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Sikhism's Holy Kitchens: Observing Vaisakhi at Jallianwala Bagh (VIDEO)

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Jallianwala Bagh, photo by Ronnie Bhardwaj

Vaisakhi is one of the most important religious festivals in India, particularly in the state of Punjab which is the heart of Sikhism. It is celebrated on April 13 by people of all faiths in India and is called by different names in different regions. It celebrates a combination of the new year and the harvest which is important in Punjab as the region is often referred to as the breadbasket of India due to all the wheat grown there. Among the Sikhs, Vaisakhi is also important because it commemorates the establishment of the Khalsa, or Pure Ones, which took place in 1699 under Guru Gobind Singh.

Since 1919, Vaisakhi is also a day of remembrance because it was on the 13th day of April in 1919 when British troops opened fire on unarmed Indians who had gathered to celebrate the festival at Jallianwala Bagh in Amritsar. The Jallianwala Bagh garden is very close to the Golden Temple, the holiest site of Sikhism in the Punjab. It was Brigadier-General Reginald Dyer who ruthlessly ordered his troops to fire their rifles into the crowd of unarmed civilians until they were out of ammunition. The massacre killed more than 1,000 people and caused an enormous international outcry. It brought him adulation at home in Britain but caused such great international shame that General Dyer was relieved of duty and forced into retirement. To many people this is seen as a major turning point in the push for Indian independence.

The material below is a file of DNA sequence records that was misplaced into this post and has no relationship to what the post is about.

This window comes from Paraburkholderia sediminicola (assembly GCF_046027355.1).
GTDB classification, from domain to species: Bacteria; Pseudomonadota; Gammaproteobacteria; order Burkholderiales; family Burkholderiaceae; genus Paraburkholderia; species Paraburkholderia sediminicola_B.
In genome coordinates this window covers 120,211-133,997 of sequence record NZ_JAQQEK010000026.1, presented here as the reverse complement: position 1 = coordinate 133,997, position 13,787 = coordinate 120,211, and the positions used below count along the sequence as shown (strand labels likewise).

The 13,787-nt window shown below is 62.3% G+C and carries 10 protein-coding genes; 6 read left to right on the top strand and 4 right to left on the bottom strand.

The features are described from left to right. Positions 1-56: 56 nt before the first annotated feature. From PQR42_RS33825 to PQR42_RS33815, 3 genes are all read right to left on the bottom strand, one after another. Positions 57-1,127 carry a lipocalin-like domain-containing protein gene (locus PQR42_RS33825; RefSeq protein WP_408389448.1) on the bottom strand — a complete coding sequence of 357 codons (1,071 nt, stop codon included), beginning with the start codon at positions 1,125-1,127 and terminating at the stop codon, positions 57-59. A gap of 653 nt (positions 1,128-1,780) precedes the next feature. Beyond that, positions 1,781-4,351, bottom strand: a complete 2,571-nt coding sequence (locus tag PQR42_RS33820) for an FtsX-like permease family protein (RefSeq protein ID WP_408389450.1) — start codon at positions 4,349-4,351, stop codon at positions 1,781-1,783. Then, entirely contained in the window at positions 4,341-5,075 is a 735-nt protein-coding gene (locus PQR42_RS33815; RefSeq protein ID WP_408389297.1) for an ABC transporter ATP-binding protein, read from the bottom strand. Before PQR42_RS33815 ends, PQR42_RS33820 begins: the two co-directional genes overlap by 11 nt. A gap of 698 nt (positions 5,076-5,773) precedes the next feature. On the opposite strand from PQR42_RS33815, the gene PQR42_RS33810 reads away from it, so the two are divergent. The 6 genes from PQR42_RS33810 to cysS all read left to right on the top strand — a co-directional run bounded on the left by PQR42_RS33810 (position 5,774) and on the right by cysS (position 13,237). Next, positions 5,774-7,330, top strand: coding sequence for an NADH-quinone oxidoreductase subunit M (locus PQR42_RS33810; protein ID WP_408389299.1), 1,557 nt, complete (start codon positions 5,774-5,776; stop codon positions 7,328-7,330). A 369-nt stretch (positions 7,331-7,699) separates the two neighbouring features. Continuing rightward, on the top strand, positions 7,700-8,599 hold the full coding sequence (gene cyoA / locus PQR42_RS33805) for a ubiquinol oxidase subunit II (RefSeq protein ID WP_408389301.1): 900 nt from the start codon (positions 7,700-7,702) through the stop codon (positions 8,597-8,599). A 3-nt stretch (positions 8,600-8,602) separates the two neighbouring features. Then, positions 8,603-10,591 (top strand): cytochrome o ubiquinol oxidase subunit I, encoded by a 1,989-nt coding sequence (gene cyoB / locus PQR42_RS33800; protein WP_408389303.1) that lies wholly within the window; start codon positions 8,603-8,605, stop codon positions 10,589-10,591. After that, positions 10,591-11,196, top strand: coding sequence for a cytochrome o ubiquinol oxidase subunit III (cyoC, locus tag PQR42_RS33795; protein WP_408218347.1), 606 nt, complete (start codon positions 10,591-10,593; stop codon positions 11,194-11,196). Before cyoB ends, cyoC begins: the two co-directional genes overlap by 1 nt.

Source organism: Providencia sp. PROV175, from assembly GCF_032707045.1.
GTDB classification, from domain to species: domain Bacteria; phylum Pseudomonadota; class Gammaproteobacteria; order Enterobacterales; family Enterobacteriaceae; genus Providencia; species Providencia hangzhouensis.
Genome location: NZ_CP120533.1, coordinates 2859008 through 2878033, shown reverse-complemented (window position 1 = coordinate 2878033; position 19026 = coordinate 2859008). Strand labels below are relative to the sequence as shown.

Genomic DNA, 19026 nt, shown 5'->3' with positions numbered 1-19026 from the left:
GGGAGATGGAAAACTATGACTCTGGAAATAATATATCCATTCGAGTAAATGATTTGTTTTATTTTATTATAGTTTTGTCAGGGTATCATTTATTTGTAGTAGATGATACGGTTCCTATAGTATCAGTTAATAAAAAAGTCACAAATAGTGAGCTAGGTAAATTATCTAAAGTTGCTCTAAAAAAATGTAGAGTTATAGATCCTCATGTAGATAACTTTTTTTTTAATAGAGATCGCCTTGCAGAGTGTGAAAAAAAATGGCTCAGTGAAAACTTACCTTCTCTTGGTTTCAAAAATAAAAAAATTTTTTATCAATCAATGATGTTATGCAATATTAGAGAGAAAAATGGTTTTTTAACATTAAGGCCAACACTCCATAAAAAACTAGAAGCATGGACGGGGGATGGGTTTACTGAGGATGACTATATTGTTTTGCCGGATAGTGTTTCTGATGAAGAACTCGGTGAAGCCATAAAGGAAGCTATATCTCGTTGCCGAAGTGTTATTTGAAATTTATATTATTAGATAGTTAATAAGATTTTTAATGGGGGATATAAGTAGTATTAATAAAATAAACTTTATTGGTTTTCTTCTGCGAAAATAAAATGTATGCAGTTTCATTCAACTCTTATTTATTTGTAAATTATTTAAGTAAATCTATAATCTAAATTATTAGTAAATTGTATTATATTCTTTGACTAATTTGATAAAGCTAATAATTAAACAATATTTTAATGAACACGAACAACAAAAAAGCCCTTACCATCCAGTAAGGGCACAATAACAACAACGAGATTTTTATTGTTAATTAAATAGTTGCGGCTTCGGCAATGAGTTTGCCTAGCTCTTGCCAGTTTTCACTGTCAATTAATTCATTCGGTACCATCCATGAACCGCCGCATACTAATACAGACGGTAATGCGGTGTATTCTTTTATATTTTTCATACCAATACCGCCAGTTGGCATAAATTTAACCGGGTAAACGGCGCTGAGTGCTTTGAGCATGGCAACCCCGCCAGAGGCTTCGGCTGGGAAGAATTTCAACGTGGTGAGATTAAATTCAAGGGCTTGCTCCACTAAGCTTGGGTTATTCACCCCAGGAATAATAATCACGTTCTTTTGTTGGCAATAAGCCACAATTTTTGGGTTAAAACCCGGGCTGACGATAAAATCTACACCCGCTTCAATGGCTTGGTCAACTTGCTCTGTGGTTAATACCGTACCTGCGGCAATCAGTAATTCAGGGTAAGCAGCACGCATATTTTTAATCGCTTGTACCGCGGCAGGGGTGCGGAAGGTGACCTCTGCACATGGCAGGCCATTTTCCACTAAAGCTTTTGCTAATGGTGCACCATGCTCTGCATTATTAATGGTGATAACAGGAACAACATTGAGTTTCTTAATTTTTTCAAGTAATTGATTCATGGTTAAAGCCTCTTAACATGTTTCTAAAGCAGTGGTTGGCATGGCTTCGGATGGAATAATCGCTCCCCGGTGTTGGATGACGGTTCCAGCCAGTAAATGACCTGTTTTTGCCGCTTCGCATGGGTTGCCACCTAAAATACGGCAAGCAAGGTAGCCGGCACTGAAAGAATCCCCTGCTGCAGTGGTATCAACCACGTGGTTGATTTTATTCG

As we celebrate this holiday, we should all be mindful that many of our freedoms, both civic and religious, have come at a heavy price. All of us, no matter what our belief system, have many heroic ancestors who were willing to give their lives for what we have today. The harvest we reap today is the gift of our ancestors' hard work.

Holy Kitchens: True Business, first film in the series

New York City will celebrate the occasion of Vaisakhi as part of the Sikh Day Parade on Saturday, April 21. The parade will begin at 1 p.m., leaving from 39th St and Madison Avenue, proceeding downtown to 24th St at Madison Square Park where there will be a langar with free food in keeping with the spirit of Sikh hospitality. Please do go to the festival and enjoy the day among a group of people who know how to have fun and share in the truest spirit of giving.

Around the Web

Visakhi - Wikipedia, the free encyclopedia

BBC - Religions - Sikhism: Vaisakhi

Vaisakhi - SikhiWiki, free Sikh encyclopedia.